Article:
22. 23. 19.3 Safe Use of Electricity in the House
    23. 24. 19.3 Safe Use of Electricity in the House
    24. 25. 19.3 Safe Use of Electricity in the House <ul><li>Lighting Circuits </li></ul><ul><li>Each circuit has its own fuse in the consumer unit </li></ul>
    25. 26. <ul><li>Switches </li></ul><ul><li>Used to turn an electrical appliance on or off </li></ul><ul><li>Used as a safety device to cut off flow of current in event someone accidentally touch a live wire and gets an electric shock </li></ul><ul><li>Two way switches can be used to control a single lamp </li></ul>19.3 Safe Use of Electricity in the House
    26. 27. 19.3 Safe Use of Electricity in the House <ul><li>The Earth Wire </li></ul><ul><li>Serves as safety device </li></ul><ul><li>Joined to metal case of appliance </li></ul><ul><li>If live wire touches case, large current will flow to the Earth and blow fuse in live wire </li></ul><ul><li>Avoids electric shock </li></ul>
    27. 28. <ul><li>Double Insulation </li></ul><ul><li>Double insulation is the shielding and isolation of live electrical components </li></ul><ul><li>Used in electrical appliances which are not earthed </li></ul><ul><li>Appliances have 2-pin plug: live and neutral wire </li></ul><ul><li>Examples: hair dryer, electric shavers, battery charger, television sets </li></ul><ul><li>Casing made of plastic, wire cannot touch casing even if it become loose as there is double insulation </li></ul>19.3 Safe Use of Electricity in the House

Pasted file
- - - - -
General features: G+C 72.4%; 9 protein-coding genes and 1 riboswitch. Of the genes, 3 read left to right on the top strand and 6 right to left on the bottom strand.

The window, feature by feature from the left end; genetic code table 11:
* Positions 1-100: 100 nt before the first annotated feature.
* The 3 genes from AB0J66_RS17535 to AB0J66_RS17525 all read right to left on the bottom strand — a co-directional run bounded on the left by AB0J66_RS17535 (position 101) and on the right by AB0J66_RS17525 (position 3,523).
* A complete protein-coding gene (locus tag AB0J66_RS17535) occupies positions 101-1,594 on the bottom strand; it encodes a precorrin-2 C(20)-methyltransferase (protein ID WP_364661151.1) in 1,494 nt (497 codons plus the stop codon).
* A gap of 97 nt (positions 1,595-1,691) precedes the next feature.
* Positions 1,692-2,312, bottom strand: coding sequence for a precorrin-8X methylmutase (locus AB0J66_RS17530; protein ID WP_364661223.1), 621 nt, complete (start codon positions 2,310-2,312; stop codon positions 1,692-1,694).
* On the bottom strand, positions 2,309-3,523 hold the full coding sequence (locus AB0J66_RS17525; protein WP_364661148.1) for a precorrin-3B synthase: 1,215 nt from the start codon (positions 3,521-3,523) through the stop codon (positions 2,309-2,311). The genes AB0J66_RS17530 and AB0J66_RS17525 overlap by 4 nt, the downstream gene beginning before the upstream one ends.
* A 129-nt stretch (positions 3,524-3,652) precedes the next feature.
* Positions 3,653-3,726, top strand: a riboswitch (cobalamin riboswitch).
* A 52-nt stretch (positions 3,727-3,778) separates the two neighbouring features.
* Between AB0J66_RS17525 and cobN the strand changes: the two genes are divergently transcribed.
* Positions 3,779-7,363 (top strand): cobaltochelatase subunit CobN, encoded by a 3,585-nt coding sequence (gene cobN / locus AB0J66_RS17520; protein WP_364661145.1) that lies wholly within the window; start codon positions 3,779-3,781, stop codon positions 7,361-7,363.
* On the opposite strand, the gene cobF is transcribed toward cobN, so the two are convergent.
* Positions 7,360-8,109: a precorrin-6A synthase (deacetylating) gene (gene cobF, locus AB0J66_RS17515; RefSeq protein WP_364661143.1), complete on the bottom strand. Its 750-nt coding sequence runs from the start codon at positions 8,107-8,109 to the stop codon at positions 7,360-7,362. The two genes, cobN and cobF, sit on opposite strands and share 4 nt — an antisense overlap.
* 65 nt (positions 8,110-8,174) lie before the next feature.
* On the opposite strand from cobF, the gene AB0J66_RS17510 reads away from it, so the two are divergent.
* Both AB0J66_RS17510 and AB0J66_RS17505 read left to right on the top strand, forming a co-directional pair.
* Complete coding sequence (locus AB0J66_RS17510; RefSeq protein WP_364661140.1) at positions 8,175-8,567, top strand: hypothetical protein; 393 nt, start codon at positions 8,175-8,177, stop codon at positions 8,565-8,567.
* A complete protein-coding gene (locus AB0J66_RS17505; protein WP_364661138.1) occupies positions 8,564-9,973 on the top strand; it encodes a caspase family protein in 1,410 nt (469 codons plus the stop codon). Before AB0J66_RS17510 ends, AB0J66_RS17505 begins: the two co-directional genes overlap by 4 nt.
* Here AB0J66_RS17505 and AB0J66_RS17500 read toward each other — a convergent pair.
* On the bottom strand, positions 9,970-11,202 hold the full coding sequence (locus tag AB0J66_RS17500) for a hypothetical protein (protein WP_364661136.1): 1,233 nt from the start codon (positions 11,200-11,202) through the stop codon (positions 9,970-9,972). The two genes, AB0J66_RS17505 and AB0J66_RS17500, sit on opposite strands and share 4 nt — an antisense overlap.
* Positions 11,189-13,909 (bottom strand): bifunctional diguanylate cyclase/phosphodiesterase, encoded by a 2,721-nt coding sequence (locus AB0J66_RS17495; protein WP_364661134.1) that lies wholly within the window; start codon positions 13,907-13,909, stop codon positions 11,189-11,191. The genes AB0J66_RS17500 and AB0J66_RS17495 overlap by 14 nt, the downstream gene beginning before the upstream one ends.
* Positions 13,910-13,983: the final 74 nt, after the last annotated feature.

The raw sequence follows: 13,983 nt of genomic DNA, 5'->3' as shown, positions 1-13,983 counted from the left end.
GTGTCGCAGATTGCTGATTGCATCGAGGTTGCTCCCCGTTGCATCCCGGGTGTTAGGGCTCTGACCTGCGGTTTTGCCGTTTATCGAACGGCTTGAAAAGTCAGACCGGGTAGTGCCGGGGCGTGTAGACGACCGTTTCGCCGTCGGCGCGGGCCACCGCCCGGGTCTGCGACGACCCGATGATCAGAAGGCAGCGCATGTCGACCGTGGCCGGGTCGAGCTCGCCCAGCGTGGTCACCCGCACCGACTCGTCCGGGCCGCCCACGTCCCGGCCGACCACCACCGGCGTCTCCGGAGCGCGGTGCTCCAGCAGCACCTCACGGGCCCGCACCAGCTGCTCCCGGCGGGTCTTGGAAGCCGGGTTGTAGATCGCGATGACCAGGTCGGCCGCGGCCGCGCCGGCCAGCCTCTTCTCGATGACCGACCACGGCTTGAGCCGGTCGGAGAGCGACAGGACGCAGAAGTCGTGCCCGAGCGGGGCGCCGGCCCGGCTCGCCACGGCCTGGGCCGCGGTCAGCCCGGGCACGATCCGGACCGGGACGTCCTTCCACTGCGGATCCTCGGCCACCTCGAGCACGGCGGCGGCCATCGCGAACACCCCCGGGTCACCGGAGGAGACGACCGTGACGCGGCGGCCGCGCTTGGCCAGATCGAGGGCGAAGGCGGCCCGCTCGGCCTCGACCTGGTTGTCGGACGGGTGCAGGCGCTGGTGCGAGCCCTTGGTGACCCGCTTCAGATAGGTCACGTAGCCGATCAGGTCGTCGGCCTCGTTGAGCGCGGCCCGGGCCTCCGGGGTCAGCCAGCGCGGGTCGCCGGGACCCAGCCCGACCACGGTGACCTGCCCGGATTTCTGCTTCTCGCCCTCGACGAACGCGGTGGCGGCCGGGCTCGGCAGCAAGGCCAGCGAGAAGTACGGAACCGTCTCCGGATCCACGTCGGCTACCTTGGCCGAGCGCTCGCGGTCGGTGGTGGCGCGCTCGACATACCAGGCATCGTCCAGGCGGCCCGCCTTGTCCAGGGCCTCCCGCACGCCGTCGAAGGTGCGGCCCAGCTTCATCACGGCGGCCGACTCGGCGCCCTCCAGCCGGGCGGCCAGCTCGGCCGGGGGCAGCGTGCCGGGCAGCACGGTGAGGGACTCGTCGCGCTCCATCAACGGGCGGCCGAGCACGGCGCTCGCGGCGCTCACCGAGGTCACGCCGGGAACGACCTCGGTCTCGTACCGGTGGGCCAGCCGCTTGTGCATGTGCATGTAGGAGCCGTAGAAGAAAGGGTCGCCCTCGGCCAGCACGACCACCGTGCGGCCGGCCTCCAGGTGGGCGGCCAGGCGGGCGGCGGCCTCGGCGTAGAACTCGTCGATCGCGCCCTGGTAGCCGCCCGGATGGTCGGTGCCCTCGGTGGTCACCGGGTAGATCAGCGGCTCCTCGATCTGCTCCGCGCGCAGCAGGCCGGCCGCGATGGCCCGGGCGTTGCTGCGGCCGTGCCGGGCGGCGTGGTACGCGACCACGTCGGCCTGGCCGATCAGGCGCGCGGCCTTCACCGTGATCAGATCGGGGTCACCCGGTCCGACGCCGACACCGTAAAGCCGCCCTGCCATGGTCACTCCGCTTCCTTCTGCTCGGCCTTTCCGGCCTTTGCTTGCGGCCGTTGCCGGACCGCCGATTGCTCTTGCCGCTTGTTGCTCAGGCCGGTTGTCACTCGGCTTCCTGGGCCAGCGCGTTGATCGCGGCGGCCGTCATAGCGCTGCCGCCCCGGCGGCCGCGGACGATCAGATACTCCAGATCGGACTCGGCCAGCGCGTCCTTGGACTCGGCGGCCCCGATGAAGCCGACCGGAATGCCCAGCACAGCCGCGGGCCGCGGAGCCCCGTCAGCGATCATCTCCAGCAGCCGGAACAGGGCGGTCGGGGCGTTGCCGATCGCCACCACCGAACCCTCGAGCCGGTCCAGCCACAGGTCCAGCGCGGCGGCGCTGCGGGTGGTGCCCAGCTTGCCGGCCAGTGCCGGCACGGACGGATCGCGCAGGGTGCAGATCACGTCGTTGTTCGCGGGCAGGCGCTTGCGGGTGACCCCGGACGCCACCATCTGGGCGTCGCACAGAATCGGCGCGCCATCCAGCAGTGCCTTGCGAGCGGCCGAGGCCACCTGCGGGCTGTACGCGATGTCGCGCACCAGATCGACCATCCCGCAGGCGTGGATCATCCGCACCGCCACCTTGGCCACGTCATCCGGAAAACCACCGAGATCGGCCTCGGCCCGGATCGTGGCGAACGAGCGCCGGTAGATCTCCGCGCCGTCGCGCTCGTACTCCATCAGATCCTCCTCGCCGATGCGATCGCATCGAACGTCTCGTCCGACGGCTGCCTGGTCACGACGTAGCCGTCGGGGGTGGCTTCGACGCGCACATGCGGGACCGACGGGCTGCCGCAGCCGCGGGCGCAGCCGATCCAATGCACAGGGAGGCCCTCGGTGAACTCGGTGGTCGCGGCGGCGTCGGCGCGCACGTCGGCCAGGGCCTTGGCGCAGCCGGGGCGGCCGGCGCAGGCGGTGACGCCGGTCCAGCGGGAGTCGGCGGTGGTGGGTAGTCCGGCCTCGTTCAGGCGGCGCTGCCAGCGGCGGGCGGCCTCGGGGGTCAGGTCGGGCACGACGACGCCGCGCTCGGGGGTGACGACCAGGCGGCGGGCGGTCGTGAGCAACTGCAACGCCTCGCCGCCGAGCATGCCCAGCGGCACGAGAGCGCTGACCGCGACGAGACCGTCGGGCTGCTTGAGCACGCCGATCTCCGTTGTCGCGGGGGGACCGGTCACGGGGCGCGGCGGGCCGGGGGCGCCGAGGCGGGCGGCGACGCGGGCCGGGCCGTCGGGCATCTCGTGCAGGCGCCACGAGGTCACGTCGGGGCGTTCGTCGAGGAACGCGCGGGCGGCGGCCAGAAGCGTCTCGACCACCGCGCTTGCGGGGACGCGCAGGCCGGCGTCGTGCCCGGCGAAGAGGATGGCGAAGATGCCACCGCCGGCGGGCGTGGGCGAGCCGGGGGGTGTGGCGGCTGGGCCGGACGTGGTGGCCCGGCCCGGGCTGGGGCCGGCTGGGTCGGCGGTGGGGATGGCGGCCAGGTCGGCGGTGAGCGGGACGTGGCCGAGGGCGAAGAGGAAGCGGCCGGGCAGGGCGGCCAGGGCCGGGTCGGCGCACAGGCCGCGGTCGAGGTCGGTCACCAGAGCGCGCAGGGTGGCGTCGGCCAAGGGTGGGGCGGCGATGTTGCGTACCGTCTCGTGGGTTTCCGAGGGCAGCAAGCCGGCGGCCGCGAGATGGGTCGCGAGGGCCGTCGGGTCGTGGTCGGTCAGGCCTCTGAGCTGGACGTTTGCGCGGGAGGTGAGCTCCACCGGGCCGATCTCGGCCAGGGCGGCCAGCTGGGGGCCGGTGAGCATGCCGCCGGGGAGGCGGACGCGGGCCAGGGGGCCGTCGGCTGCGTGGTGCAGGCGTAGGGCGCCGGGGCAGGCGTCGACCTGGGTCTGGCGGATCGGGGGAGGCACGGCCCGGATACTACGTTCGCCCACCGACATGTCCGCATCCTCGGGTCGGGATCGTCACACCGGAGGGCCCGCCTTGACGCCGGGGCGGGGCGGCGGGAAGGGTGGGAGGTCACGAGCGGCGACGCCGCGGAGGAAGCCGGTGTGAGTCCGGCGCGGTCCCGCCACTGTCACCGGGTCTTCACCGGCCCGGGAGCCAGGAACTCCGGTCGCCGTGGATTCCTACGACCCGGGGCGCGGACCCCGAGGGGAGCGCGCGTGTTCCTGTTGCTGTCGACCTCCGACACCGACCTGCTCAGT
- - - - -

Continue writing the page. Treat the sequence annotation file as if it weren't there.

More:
28. 29. 19.3 Safe Use of Electricity in the House <ul><li>Three-Pin Plugs </li></ul><ul><li>Live wire: brown </li></ul><ul><li>Neutral wire: blue </li></ul><ul><li>Earth wire: yellow and green stripes </li></ul>
    29. 30. <ul><li>Switches, fuses or circuit breakers must always be inserted along ‘live’ wires of circuits </li></ul><ul><li>When switch is off or the fuse has ‘blown’, the ‘live’ wire is disconnected from the high voltage </li></ul>19.3 Safe Use of Electricity in the House
    30. 31. <ul><li>Household wiring systems include lighting circuits and power circuits </li></ul><ul><li>A power circuit consists of a live wire, a neutral wire and an earth wire </li></ul><ul><li>Earthing metal cases and double insulation serve as safety devices </li></ul><ul><li>Circuit switches, fuses and circuit breakers also serve as safety devices </li></ul><ul><li>Circuit switches, fuses and circuit breakers must be connected on the ‘live’ side of a wiring system </li></ul><ul><li>The wires in a three-core cable must be connected correctly to their corresponding pins </li></ul>
    31. 33. <ul><li>What is the difference between power and energy? </li></ul><ul><li>How do you calculate the cost of using electrical energy? </li></ul><ul><li>What safety features are designed into electric circuits? </li></ul>Questions

    ×